I was an extra in the Steve Jobs movie

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I’m still a ways away from completing my EGOT, but I did spend Saturday as a crowd extra for the upcoming Steve Jobs biopic. You know, the one written by Aaron Sorkin and directed by Danny Boyle. And if you’re expecting major plot reveals from today’s shooting, you will be disappointed, because when you’re an extra there really isn’t much plot to speak of.

OK, there are some minor spoilers mentioned herein—well, as spoilery as you can get in a true story we all kind of know. But I can’t spoil much, because Saturday’s shoot didn’t involve the acting out of actual scenes. None of the actors were even there.

Two of the three major characters in the scene—John Sculley and Steve Jobs—were portrayed by stand-ins who barely said anything, instead of Jeff Daniels and Michael Fassbender. The third character, Mike Markkula, had the biggest speaking role, but it was unclear if the actor was a stand-in or not. (Weirdly, IMDb doesn’t list an actor portraying Markkula.)

The only recognizable name at today’s shooting was the director, Danny Boyle, who gave the audience instructions on when to cheer and how much. Boyle was quite charming, emphasizing the profoundness of the moment in time, how that meeting really made these people feel like computers were for everyone.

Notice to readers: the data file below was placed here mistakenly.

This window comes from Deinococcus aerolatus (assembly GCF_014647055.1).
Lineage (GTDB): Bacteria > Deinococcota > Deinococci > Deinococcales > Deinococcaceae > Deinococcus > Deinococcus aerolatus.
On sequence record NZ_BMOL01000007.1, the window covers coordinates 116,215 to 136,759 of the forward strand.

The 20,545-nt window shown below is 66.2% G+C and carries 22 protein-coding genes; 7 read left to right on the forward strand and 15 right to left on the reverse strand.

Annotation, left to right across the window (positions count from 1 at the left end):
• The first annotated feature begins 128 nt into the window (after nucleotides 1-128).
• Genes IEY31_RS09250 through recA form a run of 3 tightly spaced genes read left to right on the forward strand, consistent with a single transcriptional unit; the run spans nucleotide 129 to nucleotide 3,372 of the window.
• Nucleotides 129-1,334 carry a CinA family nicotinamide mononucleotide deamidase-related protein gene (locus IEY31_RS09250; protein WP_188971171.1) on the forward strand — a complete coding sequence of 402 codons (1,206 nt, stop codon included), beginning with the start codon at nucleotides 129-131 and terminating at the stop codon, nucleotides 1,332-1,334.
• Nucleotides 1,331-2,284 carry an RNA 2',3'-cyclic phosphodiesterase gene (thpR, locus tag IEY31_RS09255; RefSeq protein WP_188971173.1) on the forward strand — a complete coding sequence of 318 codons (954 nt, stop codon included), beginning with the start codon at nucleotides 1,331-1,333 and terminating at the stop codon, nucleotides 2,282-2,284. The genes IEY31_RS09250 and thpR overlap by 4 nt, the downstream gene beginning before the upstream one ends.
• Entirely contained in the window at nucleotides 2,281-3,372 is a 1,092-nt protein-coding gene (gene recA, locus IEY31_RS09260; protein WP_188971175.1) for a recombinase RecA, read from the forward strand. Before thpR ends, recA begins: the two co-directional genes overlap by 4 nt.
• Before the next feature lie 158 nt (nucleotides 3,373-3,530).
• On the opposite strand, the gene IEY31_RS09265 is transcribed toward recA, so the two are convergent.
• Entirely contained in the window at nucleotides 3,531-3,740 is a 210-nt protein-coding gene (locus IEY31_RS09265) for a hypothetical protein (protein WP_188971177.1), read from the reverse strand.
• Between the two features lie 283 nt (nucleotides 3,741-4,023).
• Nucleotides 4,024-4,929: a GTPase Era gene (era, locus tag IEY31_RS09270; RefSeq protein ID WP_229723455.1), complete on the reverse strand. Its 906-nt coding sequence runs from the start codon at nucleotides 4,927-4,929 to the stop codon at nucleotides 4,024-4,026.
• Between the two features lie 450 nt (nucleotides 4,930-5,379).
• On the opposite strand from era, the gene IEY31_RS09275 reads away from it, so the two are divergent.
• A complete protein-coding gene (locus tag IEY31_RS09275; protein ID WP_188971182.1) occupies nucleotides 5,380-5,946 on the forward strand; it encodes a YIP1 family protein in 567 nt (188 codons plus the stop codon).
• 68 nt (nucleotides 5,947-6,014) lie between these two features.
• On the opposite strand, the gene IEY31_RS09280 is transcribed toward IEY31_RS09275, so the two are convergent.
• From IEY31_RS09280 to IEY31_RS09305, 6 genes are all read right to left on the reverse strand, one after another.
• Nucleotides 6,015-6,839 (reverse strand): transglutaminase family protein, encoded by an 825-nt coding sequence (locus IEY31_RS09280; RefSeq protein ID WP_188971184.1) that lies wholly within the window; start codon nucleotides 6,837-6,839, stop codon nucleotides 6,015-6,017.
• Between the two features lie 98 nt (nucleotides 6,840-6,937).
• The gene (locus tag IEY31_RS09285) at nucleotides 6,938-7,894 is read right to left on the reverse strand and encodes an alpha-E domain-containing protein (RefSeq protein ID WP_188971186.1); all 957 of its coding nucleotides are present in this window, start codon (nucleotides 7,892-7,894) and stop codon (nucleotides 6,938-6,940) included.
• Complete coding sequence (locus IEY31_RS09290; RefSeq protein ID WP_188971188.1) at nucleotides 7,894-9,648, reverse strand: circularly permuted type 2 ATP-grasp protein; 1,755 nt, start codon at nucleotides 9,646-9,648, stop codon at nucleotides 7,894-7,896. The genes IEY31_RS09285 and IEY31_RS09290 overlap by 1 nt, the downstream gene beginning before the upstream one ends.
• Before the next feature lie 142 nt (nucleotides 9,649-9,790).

The footage shot today mostly consisted of audience reaction that will be used for the first scene of the movie, the 1984 Apple shareholders’ meeting where the Mac was born. The crowd spend most of the day reacting when Markkula’s character took the stage, then cheering when Sculley was introduced, and then going wild when Jobs was announced. This was done several times over and over again. And then again. And then some more.

The major reveal at the shooting was that Markkula introduces the famous Ridley Scott “1984” ad during the meeting. Or course, production of the movie is in its early stages, and it’s possible that scene could still change. But attendees of the original meeting will remember that the shareholders meeting came two days after the “1984” ad aired during the Super Bowl.

For most of the shoot, a beige bag perched on a pedestal in the center of the stage. When the crew finally pulled out what looked like an original Mac from the bag, a small roar came from the audience. The Jobs stand-in performed a mock demo a couple of times, and the audience was instructed to react with “purrs” like kittens—proving once again that in technology, it all comes back to cats.

One more thing: I happened to see, since we were there for hours, that the six people beside and in front of me were all using Samsung phones. In fact, I noticed an absence of iPhones, and I actually saw a couple of BlackBerry phones, of all things. That’s not an indication of which phone is more popular, but I think it does show that people were there because they wanted to be in a movie, and not because they wanted to be in the movie about Steve Jobs.

The day ended with a raffle for the crowd, with prizes including T-shirts, hats, an iPad mini, and a TV. I didn’t win, but perhaps I’ll get really lucky and you’ll be able to glimpse me on the silver screen when the Steve Jobs movie hits theaters next year. I’ll be the one cheering.

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